In any case, two error signals are thus averaged, and the mean value is used as a measure of the quality of head positioning. By using the said pairs of test tracks, twice the read time is required compared with a track scan period. Mcreover, the maximum number of test tracks which can be accommodated is only half of all theoretically possible test tracks. By using indistinguishable test signals of the same magnitude in a track, information dependent on angular position, e.g. information about eccentricity, can only be obtained by a complicated procedure. When tracks have to be kept free for controlling the test program, it is precisely in this track area that information about deviations is lost.
It is an object of the present invention to provide a method for improved and more comprehensive error signal detection and evaluation.
We have found that this object is achieved, according to the invention, if
the test signals consist of adjustment signals which are recorded alternately on either side of the center line of the recording track and are of the same amplitude and of orientation signals which divide the adjustment signals into groups and whose amplitude differs from that of the adjustment signals,
within each group of adjustment signals, their actual position and actual amplitude are determined and a group mean is derived therefrom,
the group mean values of each indivudal test track are used to calculate a track mean value, the latter is stored, and
the track mean values of a number of test tracks are used to calculate an overall mean value, which is stored.
Depending on the precision required, this makes it possible for error signals to be detected, over the total possible number of test tracks in the maximum case and as a function of particular parameters or in connection with particular error effects in the normal case, and, if required, to be evaluated, for example for a quality check, or, if appropriate, to be used for head adjustment, for example in production of the apparatuses, for readjustment of the head, for example during read operation, or, if required, for theoretical correction of read signals (during read operation of the apparatus).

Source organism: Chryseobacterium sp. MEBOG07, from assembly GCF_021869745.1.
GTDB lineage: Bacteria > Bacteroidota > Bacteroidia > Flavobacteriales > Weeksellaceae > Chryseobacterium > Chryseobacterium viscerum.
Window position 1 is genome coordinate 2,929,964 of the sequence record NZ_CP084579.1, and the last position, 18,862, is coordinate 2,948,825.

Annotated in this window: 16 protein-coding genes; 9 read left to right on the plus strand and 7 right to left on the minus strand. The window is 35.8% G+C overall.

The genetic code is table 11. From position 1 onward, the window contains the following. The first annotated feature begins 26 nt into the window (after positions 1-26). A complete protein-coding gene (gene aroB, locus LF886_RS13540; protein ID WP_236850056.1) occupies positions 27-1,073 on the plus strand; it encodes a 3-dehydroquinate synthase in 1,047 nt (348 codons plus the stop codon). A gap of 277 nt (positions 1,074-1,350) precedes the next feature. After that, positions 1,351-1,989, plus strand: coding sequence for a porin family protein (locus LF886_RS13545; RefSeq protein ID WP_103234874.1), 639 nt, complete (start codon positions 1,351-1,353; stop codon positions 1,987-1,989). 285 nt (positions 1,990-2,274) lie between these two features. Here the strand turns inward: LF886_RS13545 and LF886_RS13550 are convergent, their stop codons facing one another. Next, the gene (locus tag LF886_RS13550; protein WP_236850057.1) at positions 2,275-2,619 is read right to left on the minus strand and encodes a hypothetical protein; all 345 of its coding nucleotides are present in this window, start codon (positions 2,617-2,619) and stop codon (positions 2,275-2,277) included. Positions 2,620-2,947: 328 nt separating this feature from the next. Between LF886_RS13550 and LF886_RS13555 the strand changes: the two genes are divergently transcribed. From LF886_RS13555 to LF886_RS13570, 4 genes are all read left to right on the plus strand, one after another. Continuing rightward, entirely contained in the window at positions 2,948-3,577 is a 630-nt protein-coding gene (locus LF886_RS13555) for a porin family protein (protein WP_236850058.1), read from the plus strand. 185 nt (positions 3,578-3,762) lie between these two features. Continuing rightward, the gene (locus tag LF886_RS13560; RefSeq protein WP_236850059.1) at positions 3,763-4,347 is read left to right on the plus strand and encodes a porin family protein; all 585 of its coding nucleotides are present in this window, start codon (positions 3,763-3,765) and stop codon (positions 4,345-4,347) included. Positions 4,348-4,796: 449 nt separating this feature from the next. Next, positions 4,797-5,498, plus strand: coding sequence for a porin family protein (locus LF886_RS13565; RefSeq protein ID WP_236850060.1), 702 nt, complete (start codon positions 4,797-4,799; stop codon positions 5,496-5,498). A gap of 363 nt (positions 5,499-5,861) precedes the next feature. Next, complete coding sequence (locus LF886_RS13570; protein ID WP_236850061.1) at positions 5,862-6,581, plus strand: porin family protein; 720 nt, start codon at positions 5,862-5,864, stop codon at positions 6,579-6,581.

Advantageously said stored track mean value and said overall mean value are used at least for correction purposes in the head positioning system.
In a further measure, for drives having step motor positioning systems, the position and number of test tracks on the test disk are chosen, and the tracks scanned, so that they are just out of accord with the number of motor phases of the step motors. By this means, it is surprisingly easy also to detect the error signals occurring during the individual steps of the step motor, and to avoid suppressing just these signals.
Advantageouly, therefore, the test signals of every fourth recording track are read and evaluated in disk drives with a 3-phase step motor positioning system, while every third recording track is read and evaluated in the case of a 4-phase step motor positioning system.
A combination of test signals in the second, fifth and seventh recording track, etc., of a magnetic test disk, and appropriate scanning and evaluation according to the method, are also possible.
In practice, it is also advantageous if the test signals are read and processed serially, beginning with said reference test track, and processed serially in a first direction, for instance in the direction of increasing or decreasing track numbers, and after reversing the direction of reading the tracks are read and processed serially in the second direction, and the two-direction mean values are summed to give the overall mean value.